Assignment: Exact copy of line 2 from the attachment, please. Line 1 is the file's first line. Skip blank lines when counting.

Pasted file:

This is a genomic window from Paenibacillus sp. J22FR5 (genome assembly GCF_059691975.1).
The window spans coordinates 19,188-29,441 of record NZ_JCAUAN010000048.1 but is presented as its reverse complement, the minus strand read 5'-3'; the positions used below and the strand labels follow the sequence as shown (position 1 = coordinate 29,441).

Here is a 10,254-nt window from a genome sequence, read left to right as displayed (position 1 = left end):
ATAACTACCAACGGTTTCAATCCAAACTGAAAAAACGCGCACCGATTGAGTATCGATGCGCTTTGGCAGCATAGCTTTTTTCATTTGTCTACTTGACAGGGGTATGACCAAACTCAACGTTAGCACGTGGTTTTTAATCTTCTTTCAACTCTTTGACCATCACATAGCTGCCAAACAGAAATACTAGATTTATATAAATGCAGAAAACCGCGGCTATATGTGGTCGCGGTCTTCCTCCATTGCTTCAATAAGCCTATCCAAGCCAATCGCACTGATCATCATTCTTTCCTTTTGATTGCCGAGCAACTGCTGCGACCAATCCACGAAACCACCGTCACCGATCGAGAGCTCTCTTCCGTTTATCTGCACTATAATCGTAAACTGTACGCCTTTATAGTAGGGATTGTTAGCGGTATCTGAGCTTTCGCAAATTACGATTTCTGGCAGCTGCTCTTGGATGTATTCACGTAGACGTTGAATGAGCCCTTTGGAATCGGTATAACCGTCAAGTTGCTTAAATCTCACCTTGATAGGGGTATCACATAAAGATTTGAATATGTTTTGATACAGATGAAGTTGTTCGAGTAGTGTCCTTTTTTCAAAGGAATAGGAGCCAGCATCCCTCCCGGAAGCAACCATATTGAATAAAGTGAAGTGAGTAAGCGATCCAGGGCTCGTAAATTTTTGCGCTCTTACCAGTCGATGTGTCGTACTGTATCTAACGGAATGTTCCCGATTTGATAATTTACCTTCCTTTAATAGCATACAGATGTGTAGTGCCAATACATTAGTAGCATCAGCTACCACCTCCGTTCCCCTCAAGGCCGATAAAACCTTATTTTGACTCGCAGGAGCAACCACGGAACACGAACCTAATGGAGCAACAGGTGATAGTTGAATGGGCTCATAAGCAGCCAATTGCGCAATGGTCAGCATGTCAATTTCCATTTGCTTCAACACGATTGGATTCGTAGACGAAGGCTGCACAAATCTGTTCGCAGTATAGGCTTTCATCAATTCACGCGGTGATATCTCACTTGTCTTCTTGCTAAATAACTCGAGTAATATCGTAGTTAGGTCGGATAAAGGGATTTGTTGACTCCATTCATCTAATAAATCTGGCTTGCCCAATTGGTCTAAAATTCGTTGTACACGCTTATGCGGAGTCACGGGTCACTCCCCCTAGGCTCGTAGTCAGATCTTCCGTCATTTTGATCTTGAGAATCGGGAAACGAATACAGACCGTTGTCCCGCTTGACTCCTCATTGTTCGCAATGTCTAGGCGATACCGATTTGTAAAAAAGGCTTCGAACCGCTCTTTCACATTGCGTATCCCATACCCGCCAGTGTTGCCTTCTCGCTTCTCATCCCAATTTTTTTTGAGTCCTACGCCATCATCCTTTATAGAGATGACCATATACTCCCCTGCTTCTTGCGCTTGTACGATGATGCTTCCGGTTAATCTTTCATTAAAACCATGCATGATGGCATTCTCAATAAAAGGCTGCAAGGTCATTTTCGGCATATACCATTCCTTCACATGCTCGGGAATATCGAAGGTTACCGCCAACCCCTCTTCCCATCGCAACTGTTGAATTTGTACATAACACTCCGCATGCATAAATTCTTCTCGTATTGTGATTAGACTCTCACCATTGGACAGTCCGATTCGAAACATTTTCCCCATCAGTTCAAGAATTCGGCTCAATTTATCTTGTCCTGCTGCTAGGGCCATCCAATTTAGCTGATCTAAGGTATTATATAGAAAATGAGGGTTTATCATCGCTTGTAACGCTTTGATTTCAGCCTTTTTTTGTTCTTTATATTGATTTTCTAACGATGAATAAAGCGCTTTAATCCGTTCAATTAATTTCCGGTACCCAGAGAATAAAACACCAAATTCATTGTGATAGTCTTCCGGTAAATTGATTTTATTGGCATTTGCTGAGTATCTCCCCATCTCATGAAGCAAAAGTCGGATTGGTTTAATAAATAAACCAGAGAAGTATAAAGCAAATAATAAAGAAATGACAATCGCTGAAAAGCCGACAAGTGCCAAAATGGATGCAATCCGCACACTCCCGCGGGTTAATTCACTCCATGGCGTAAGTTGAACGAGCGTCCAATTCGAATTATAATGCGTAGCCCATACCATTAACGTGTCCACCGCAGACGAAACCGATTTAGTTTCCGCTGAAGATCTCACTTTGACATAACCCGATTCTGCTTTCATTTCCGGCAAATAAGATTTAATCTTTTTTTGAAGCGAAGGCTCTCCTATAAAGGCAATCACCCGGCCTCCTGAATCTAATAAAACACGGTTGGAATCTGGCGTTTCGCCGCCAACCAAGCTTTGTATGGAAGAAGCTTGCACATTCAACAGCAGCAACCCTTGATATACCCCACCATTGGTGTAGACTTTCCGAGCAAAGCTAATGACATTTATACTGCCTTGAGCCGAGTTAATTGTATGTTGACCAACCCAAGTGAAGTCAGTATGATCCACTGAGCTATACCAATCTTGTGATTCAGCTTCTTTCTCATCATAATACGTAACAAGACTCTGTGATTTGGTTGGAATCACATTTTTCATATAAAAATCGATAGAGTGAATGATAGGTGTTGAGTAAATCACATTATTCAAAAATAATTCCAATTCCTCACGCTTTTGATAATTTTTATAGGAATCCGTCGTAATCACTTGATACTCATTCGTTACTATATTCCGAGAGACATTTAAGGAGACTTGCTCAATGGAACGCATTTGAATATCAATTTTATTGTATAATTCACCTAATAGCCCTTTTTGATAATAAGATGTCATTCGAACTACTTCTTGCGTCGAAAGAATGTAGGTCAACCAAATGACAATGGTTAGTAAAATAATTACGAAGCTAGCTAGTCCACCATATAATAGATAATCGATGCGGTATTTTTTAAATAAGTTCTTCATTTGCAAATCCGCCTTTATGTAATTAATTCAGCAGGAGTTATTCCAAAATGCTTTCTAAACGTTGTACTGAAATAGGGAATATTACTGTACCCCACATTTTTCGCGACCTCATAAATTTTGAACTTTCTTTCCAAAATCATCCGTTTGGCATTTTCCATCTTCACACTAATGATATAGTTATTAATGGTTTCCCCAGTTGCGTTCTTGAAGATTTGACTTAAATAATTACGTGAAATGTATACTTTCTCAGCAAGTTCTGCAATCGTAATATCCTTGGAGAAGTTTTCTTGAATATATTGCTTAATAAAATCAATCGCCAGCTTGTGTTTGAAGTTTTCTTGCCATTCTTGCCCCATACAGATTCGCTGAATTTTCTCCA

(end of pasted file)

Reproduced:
The window spans coordinates 19,188-29,441 of record NZ_JCAUAN010000048.1 but is presented as its reverse complement, the minus strand read 5'-3'; the positions used below and the strand labels follow the sequence as shown (position 1 = coordinate 29,441).